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I am trying to derive the asymptotic expansion for the logarithmic integral. I found the following question very useful (logarithmic integral function and asymptotic expansion), but I am still not getting the right conclusion and so I wanted to ask this question.

I am supposed to find that $Li(x) = \frac{x}{\log x} + \frac{1!x}{\log^2x}+\cdots+\frac{(k-1)!x}{\log^kx}+O\left(\frac{x}{\log^{k+1}x}\right)$, but I get extra terms that I don't know how to remove.

We have $$ Li(x) = \int_2^x\frac{1}{\log t}dt = \int_{\log2}^{\log x}\frac{e^y}{y}dy $$ after a change of variables ($t=e^y$). But if I apply integration by parts to this, I find the desired terms, but also some undesired terms (of the form $2/\log^k2)$.

\begin{align*} Li(x) &= \frac{e^y}{y}\Big|_{\log2}^{\log x} + \int_{\log2}^{\log x}\frac{e^y}{y^2}dy \\ &= \frac{x}{\log x}-\frac{2}{\log2} + \frac{e^y}{y^2}\Big|_{\log2}^{\log x} + \int\frac{2e^y}{y^3}dy \\ &= \frac{x}{\log x} + \frac{x}{\log^2x}-\frac{2}{\log2}-\frac{2}{\log^22} + \int\frac{2e^y}{y^3}dy. \end{align*} It's very clear that as I repeat this process I am going to get these unwanted terms. So can anybody explain to me how to remove these and find what we desire?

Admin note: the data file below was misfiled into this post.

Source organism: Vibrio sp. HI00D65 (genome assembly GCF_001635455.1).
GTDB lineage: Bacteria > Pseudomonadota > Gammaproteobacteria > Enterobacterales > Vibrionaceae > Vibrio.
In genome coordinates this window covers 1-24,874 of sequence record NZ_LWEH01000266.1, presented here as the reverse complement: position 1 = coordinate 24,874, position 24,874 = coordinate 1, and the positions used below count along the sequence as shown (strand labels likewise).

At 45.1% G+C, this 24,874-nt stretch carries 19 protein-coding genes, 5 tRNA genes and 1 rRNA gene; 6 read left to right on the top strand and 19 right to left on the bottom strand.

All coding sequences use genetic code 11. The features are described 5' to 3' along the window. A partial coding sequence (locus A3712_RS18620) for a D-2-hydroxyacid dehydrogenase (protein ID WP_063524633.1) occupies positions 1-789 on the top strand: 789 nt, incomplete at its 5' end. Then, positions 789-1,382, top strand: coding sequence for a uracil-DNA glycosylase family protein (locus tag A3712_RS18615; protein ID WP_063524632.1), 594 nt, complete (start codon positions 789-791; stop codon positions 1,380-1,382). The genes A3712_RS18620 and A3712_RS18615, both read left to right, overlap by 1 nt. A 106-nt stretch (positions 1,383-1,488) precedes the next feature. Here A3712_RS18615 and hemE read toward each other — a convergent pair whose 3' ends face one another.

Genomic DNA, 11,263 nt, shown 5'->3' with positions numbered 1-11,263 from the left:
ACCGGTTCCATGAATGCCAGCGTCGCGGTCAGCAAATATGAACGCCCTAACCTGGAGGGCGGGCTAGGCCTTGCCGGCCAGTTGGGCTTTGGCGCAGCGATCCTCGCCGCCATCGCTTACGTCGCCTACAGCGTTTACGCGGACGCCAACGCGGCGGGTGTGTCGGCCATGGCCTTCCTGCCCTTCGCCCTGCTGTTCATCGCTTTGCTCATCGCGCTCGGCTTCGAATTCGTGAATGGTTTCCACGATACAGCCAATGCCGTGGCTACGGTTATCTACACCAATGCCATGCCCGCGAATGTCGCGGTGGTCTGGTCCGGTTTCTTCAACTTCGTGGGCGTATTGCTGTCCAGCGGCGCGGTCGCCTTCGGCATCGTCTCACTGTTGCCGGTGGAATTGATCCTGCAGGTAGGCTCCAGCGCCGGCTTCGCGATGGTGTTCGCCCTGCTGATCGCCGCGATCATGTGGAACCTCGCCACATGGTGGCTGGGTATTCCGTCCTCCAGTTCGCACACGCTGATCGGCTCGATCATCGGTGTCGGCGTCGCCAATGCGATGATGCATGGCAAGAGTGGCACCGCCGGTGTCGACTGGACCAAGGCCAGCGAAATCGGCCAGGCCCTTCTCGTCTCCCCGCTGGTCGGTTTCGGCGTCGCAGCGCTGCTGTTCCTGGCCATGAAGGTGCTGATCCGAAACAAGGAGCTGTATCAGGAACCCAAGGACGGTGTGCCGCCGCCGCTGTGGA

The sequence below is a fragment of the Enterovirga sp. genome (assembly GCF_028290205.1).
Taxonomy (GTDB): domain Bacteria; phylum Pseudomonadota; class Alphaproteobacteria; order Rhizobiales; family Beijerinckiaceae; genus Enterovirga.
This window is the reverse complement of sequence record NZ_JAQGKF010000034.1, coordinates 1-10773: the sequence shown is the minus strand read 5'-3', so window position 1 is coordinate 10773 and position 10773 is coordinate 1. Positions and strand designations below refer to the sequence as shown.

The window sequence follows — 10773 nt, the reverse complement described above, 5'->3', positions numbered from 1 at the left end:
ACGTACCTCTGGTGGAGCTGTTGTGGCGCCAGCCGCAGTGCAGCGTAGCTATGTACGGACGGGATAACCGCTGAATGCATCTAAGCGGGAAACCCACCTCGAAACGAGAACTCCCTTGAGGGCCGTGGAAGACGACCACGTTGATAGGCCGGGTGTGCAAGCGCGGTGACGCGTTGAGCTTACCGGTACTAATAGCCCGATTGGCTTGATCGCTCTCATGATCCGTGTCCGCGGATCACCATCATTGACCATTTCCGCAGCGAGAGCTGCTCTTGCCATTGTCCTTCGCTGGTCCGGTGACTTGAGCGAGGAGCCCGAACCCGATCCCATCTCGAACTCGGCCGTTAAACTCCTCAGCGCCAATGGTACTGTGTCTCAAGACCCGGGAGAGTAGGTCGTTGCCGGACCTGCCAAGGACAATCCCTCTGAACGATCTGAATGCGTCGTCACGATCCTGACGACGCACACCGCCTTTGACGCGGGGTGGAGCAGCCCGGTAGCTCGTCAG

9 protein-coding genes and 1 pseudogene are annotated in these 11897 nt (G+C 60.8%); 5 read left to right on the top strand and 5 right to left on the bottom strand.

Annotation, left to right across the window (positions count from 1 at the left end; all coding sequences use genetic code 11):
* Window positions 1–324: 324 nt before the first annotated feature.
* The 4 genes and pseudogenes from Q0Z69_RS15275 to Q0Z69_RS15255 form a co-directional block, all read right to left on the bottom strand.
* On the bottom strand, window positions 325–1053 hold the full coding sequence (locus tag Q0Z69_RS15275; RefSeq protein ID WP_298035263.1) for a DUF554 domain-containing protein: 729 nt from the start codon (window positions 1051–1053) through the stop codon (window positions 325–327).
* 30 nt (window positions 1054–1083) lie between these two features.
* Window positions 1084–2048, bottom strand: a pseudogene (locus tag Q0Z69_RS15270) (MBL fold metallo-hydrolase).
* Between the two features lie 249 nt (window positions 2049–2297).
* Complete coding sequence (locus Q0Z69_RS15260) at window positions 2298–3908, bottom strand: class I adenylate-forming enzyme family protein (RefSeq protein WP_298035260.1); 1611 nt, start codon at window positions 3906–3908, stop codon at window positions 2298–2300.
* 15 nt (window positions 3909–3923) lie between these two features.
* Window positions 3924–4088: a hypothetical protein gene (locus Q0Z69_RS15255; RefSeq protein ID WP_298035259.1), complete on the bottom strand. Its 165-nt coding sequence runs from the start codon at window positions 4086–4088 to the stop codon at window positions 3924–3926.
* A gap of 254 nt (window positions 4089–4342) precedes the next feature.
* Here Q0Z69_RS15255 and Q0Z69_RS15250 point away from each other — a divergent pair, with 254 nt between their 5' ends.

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    $\begingroup$ For any fixed positive $k$, the function under the big-$\mathcal{O}$ is undbounded as $x\to +\infty$. Hence, you can absorbe the constants into the error term since they are all bounded functions of $x$. $\endgroup$
    – Gary
    Commented Apr 20, 2020 at 9:04

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You do not remove the terms $-\frac2{\log^k2}$. You tuck them under the $O\left(\frac x{\log^{k+1}x}\right)$ term in the asymptotic expansion, since they are all constants.

That these terms increase in magnitude explains why the expansion is only asymptotic – it does not converge as more terms are taken.

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